Your car can be a mobile locker
(PRWEB UK) 20 January 2015
The days of having to wait at home for a delivery, or visiting a depot to pick up a missed parcel, will soon be over, claims pioneering web-based courier Fastlane International. In fact the company predicts deliveries will soon be able go straight to the customer, wherever they are.
New developments in GPS and mobile phone technology means parcel deliveries can now be made direct to consumers or straight into the boot of their car. It might sound the stuff of science-fiction, but in fact such services are already being trialed.
David Jinks MILT, Fastlane International’s Head of Public Relations says: ‘The technology that enables your sat-nav to guide you to your destination, or your smartphone to know the best places to eat or the weather overhead, wherever you are, can also be used to guide people and deliveries directly to you. Fastlane International’s research reveals that, very soon, everything from food to shoes to mobile tablets will be able to be delivered to your precise destination. If you are in a city, the service could be not just same day, but same hour or even quicker.’
Companies in the UK such as Shutl already use GPS to deliver items such as forgotten keys or laundry 24 hours a day to a specific address, within times significantly less than an hour at certain locations. However, Fastlane is predicting that very soon couriers will be able to deliver to the kerbside wherever you are. The same technology that drives Apps such as Find My Phone or Maps on your smartphone can be used to locate customers, providing they have their phone or Smartwatch on them. That means there will be no need to wait at a particular location; shoppers can carry on their day uninterrupted and, whether they are at work, the gym or on their way to a café; the delivery man can locate them.
And if customers don’t want their parcel delivered directly to them, how about to their car? Drop boxes have proved a popular alternative to home delivery, but, even more conveniently, your car can effectively be a mobile locker – and the owner doesn't even need to be with it to take delivery. Volvo’s Roam Delivery service has been trialled successfully in Sweden in conjunction with an online grocery provider and a third party delivery company. Shopper’s items are delivered straight to their car, which is located through GPS and unlocked and relocked through Volvo’s On Call technology.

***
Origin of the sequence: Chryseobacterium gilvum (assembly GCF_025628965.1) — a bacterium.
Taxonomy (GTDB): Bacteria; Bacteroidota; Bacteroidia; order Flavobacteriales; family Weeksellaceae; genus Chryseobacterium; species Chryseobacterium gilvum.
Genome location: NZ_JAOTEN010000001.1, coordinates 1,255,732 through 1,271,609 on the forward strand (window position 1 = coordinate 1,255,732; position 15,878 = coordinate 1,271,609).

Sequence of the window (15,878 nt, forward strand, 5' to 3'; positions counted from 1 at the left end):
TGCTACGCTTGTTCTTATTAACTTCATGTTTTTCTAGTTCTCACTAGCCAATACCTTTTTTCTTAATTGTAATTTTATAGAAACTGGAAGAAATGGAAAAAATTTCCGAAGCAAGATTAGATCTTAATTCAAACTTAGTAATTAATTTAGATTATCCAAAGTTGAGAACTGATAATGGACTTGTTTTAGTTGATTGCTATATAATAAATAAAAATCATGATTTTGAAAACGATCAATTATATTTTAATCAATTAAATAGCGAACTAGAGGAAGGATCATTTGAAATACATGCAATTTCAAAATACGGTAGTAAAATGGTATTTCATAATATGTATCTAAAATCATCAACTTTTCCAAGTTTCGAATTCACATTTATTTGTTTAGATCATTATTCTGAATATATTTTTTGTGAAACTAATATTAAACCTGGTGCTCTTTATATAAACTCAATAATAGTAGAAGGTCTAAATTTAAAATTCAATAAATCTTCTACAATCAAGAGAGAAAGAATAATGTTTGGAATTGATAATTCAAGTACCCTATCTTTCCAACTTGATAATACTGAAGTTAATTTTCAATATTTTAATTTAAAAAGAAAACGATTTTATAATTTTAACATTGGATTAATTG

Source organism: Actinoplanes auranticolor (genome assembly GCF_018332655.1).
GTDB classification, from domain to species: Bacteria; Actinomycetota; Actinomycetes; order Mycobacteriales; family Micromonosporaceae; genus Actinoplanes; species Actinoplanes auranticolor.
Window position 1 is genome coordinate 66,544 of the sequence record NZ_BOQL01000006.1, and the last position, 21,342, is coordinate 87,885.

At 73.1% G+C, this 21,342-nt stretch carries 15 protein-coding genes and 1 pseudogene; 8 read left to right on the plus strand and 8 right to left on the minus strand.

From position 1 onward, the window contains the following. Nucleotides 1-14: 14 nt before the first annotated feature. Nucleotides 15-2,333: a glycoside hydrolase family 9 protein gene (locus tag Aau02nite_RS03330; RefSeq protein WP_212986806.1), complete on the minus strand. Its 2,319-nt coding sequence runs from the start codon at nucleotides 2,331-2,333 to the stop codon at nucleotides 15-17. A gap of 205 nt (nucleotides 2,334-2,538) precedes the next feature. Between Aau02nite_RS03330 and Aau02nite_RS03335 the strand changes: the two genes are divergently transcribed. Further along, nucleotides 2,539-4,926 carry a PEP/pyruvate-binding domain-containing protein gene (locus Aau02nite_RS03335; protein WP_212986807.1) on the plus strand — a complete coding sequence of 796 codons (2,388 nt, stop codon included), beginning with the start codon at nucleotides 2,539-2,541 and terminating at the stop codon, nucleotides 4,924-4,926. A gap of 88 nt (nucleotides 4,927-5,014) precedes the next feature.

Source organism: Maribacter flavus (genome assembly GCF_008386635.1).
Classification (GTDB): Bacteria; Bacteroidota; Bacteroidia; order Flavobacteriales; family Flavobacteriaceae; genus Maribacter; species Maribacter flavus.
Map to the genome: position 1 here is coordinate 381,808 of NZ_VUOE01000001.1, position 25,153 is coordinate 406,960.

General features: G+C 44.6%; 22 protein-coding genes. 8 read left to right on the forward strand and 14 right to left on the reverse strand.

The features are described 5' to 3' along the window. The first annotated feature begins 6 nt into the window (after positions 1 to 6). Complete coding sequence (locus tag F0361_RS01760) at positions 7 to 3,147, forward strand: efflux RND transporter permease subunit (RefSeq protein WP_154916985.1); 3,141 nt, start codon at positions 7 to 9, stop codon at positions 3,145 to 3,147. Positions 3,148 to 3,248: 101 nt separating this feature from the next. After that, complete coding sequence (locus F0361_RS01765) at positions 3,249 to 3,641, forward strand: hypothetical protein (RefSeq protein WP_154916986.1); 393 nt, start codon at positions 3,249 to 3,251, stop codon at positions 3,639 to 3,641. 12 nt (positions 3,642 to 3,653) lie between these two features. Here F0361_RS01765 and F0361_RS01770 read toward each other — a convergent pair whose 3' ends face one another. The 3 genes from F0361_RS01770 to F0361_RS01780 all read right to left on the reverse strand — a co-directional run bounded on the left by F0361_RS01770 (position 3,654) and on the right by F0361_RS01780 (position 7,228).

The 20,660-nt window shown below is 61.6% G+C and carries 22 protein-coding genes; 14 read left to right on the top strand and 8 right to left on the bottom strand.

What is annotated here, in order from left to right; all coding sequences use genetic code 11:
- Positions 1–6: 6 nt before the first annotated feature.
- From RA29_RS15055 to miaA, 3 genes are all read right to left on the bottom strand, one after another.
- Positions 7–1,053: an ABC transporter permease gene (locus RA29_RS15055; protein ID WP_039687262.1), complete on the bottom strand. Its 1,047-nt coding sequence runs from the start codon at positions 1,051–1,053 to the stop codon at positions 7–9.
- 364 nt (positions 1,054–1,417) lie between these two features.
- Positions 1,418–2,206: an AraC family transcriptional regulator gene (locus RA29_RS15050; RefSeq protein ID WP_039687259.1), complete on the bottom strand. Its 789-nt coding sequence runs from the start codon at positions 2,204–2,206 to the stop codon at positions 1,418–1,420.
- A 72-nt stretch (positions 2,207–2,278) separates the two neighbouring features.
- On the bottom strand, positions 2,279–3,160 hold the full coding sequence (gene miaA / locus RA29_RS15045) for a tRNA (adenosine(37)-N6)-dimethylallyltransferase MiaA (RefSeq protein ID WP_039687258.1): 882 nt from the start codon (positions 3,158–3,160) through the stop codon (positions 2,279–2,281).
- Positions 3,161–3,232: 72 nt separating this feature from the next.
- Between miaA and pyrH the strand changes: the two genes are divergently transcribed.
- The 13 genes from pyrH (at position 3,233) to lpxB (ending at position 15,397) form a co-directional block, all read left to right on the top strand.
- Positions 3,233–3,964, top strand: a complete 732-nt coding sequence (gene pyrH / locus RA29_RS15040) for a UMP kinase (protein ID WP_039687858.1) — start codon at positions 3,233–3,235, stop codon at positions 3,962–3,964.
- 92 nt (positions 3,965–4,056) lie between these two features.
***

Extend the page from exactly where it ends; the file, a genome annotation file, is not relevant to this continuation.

And the UK is leading the way with direct-to-your-car deliveries thanks to companies such as Cardrops. When consumers sign up for the service a small beacon transmitter is installed in their vehicle. This can then be used to trace the car and unlock/lock it remotely when the delivery arrives. The company even tracks patterns of parking behaviour in order to plan parcel deliveries. And if people are worried about security all the information is time limited and the tracking can be switched off at any time. This kind of service is bound to catch on, predicts Fastlane. More information how to use your car as a dropbox is available on the Fastlane website.
Says David: ‘Recent IMRG research showed that failed deliveries cost UK retailers £771 million a year. That cost could be almost eliminated when next generation delivery technology is introduced. Fastlane International is celebrating its 30th year in 2015, but we are still very much looking to the future and to sharing next-gen delivery technology with customers and partners in the not so distant future.’ For more information see http://www.wedelivertheworld.com